Mut keyword does not trigger a compiler warning

fn run() {
  for &mut input in &mut [16, 23, 42, 43] {
    match input {
      23 => println!("Input is equal to a"),
      16 => println!("Input is equal to b"),
      43 => println!("Input is equal to c"),
      _  => println!("Input does not equal any value"),

Despite the fact that variables does not change, the compiler is silent, like a fish on ice. Why? Thanks.

You're not creating two references here, instead you're using a pattern to automatically dereference.

let &mut x = &mut 3;

This results in x = 3.

In a sense, this operation on the "place" (x in this case) undoes what it'd do to a "value" (3).

In your example, you take a reference to the array, &mut [16, 23, 42, 43], which yields values of type &mut i32, however you then assign this to a "place" which undoes this reference (through a pattern matching).

Take a look at this playground and try changing it to not use &mut in &mut input. It'll print different types.


Patterns are not expressions.


Note that terminology-wise, this is not a “place vs. value” discinction. Place expressions and value expressions are both expressions. While, as an expression, indeed x would be a place expression and 3 a value expression, the reason that the meaning of &mut x and &mut 3 is different here is instead based on where the thing appears (left-hand side of the = in a let vs. right-hand side). The discinction is between expressions (&mut …) and patterns (&mut …)!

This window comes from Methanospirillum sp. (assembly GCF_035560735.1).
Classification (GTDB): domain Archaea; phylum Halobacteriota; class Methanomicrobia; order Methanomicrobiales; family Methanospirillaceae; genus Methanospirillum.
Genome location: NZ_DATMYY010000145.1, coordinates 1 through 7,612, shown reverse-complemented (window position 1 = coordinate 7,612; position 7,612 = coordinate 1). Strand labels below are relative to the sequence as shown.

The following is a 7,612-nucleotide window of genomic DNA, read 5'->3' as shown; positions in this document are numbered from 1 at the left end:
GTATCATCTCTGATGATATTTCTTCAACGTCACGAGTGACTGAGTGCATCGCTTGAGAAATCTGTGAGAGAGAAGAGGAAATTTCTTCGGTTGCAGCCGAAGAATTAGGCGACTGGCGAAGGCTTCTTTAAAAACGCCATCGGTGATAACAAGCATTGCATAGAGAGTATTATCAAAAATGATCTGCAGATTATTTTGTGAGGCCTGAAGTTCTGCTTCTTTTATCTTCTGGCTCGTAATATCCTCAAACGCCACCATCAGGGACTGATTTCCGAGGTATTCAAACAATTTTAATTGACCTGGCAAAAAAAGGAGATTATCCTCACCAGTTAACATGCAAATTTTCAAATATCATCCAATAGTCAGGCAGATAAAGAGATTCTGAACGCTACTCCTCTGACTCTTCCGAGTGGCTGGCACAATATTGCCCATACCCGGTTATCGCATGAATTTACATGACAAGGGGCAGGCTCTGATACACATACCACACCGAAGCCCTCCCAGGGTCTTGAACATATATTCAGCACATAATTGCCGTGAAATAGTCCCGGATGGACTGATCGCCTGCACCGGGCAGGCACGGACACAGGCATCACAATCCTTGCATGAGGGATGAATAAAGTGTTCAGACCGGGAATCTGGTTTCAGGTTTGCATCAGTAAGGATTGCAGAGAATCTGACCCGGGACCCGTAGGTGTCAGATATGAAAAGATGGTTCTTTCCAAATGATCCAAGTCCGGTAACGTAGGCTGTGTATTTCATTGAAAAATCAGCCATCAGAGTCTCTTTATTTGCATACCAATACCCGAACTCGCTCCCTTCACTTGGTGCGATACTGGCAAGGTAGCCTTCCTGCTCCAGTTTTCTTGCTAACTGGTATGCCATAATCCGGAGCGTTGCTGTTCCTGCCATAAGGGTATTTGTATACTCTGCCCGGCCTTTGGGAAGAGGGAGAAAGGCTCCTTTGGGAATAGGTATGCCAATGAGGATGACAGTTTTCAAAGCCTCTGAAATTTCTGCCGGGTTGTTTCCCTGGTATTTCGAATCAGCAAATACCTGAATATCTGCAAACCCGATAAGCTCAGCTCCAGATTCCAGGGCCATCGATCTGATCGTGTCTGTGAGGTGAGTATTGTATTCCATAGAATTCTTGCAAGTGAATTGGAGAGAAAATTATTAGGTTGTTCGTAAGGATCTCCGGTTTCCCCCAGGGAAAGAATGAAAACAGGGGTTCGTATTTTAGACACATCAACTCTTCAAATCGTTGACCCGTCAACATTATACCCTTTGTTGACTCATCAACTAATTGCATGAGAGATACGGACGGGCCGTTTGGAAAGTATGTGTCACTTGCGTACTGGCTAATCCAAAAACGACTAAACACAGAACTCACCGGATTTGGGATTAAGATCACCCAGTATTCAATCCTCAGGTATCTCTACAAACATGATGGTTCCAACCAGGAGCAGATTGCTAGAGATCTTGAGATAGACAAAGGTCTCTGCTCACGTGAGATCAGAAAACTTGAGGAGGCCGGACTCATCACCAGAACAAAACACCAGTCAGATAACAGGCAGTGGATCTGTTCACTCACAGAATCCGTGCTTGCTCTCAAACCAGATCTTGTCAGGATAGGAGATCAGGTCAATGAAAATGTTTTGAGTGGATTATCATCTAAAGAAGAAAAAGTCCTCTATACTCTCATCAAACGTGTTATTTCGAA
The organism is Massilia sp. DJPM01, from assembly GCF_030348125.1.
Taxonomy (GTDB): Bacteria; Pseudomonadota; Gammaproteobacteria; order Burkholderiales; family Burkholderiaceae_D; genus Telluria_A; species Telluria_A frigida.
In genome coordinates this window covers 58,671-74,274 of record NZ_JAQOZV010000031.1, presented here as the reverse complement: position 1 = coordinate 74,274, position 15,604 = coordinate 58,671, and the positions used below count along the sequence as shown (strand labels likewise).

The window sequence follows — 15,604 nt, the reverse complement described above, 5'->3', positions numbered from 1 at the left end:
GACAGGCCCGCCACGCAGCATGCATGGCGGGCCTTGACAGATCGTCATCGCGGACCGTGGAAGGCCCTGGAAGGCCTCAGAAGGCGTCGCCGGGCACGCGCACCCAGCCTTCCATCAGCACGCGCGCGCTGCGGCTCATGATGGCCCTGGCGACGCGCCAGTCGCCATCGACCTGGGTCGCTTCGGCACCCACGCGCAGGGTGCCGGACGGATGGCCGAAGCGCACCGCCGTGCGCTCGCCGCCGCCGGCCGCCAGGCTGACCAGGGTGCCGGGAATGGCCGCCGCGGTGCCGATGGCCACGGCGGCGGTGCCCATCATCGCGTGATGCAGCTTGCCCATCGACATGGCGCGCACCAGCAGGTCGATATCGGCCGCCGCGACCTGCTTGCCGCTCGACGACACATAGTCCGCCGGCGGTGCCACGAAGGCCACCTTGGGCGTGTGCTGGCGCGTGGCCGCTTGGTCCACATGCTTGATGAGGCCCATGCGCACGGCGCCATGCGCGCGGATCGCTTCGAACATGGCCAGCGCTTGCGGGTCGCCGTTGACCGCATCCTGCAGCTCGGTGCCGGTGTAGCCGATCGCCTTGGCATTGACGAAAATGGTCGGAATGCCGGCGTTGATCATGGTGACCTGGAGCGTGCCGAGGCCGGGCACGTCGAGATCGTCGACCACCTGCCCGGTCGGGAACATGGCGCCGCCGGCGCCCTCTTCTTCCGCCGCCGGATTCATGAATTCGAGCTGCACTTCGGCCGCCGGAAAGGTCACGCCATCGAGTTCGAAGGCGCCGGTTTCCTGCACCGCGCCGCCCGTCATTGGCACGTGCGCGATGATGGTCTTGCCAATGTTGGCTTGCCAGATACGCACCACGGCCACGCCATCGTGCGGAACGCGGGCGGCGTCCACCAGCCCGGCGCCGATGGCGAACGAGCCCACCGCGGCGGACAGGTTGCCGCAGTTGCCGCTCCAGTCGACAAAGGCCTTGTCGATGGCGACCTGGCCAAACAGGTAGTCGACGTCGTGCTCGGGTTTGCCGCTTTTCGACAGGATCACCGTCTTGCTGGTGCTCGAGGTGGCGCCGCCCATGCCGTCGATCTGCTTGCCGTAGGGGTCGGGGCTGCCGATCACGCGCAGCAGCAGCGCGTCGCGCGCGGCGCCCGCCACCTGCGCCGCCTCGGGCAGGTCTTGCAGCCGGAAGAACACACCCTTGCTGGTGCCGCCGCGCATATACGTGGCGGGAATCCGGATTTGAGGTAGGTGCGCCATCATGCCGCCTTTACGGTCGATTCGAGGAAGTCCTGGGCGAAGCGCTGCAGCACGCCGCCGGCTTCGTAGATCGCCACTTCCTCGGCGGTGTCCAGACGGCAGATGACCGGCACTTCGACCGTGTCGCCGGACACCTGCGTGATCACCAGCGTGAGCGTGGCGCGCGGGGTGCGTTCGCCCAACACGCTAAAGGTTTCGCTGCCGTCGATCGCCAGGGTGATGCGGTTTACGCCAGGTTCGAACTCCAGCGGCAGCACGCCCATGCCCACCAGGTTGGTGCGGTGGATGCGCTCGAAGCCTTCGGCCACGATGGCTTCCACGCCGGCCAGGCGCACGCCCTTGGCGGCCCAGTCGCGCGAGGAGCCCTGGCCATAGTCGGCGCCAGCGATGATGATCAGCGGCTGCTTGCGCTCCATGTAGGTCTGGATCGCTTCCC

It's correct to say that the &mut … pattern does, in a sense, undo what the &mut … expression does. But it acts on the thing being matched against, not on the subpattern. (Matching against) the &mut x pattern is an operation that acts on the &mut 3 expression, dereferencing it back to the value 3 [1] and subsequently "passing" this value 3 to on to the subpattern x. This next step of matching 3 against x just assigns 3 to x [2].

  1. or, more precisely, to the place containing the value 3 ↩︎

  2. or, more precisely, matching the place containing the value 3 to the pattern x copies the value out of that place and assigns it to x ↩︎


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